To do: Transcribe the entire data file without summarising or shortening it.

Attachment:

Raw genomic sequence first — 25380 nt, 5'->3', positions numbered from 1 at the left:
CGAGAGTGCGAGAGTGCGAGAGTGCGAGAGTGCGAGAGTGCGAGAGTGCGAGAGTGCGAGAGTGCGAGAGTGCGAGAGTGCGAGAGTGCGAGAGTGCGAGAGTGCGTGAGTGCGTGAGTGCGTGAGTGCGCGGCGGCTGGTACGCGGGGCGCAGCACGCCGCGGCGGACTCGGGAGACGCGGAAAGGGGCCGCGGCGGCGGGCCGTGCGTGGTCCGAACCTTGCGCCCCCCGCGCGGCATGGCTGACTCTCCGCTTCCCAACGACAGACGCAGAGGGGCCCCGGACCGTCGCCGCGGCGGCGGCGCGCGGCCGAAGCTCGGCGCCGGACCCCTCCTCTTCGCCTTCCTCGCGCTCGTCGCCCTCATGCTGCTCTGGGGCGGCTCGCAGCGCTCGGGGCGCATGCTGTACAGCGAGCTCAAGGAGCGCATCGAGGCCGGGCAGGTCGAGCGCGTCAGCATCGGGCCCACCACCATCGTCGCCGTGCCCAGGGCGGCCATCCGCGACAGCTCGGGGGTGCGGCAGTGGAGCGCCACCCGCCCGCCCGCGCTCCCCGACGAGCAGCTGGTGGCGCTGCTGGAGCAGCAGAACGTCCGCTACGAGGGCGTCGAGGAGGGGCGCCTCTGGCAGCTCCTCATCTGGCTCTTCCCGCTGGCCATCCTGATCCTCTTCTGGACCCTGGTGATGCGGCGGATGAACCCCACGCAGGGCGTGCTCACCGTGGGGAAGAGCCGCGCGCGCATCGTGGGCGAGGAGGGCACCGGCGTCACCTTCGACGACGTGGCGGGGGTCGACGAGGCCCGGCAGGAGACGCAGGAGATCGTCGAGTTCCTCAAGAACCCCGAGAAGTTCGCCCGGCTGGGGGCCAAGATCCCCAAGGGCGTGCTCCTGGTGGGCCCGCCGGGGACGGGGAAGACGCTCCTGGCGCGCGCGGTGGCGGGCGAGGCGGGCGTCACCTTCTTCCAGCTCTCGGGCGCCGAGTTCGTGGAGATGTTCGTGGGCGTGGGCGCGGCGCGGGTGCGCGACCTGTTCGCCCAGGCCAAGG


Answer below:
Raw genomic sequence first — 25380 nt, 5'->3', positions numbered from 1 at the left:
CGAGAGTGCGAGAGTGCGAGAGTGCGAGAGTGCGAGAGTGCGAGAGTGCGAGAGTGCGAGAGTGCGAGAGTGCGAGAGTGCGAGAGTGCGAGAGTGCGAGAGTGCGTGAGTGCGTGAGTGCGTGAGTGCGCGGCGGCTGGTACGCGGGGCGCAGCACGCCGCGGCGGACTCGGGAGACGCGGAAAGGGGCCGCGGCGGCGGGCCGTGCGTGGTCCGAACCTTGCGCCCCCCGCGCGGCATGGCTGACTCTCCGCTTCCCAACGACAGACGCAGAGGGGCCCCGGACCGTCGCCGCGGCGGCGGCGCGCGGCCGAAGCTCGGCGCCGGACCCCTCCTCTTCGCCTTCCTCGCGCTCGTCGCCCTCATGCTGCTCTGGGGCGGCTCGCAGCGCTCGGGGCGCATGCTGTACAGCGAGCTCAAGGAGCGCATCGAGGCCGGGCAGGTCGAGCGCGTCAGCATCGGGCCCACCACCATCGTCGCCGTGCCCAGGGCGGCCATCCGCGACAGCTCGGGGGTGCGGCAGTGGAGCGCCACCCGCCCGCCCGCGCTCCCCGACGAGCAGCTGGTGGCGCTGCTGGAGCAGCAGAACGTCCGCTACGAGGGCGTCGAGGAGGGGCGCCTCTGGCAGCTCCTCATCTGGCTCTTCCCGCTGGCCATCCTGATCCTCTTCTGGACCCTGGTGATGCGGCGGATGAACCCCACGCAGGGCGTGCTCACCGTGGGGAAGAGCCGCGCGCGCATCGTGGGCGAGGAGGGCACCGGCGTCACCTTCGACGACGTGGCGGGGGTCGACGAGGCCCGGCAGGAGACGCAGGAGATCGTCGAGTTCCTCAAGAACCCCGAGAAGTTCGCCCGGCTGGGGGCCAAGATCCCCAAGGGCGTGCTCCTGGTGGGCCCGCCGGGGACGGGGAAGACGCTCCTGGCGCGCGCGGTGGCGGGCGAGGCGGGCGTCACCTTCTTCCAGCTCTCGGGCGCCGAGTTCGTGGAGATGTTCGTGGGCGTGGGCGCGGCGCGGGTGCGCGACCTGTTCGCCCAGGCCAAGG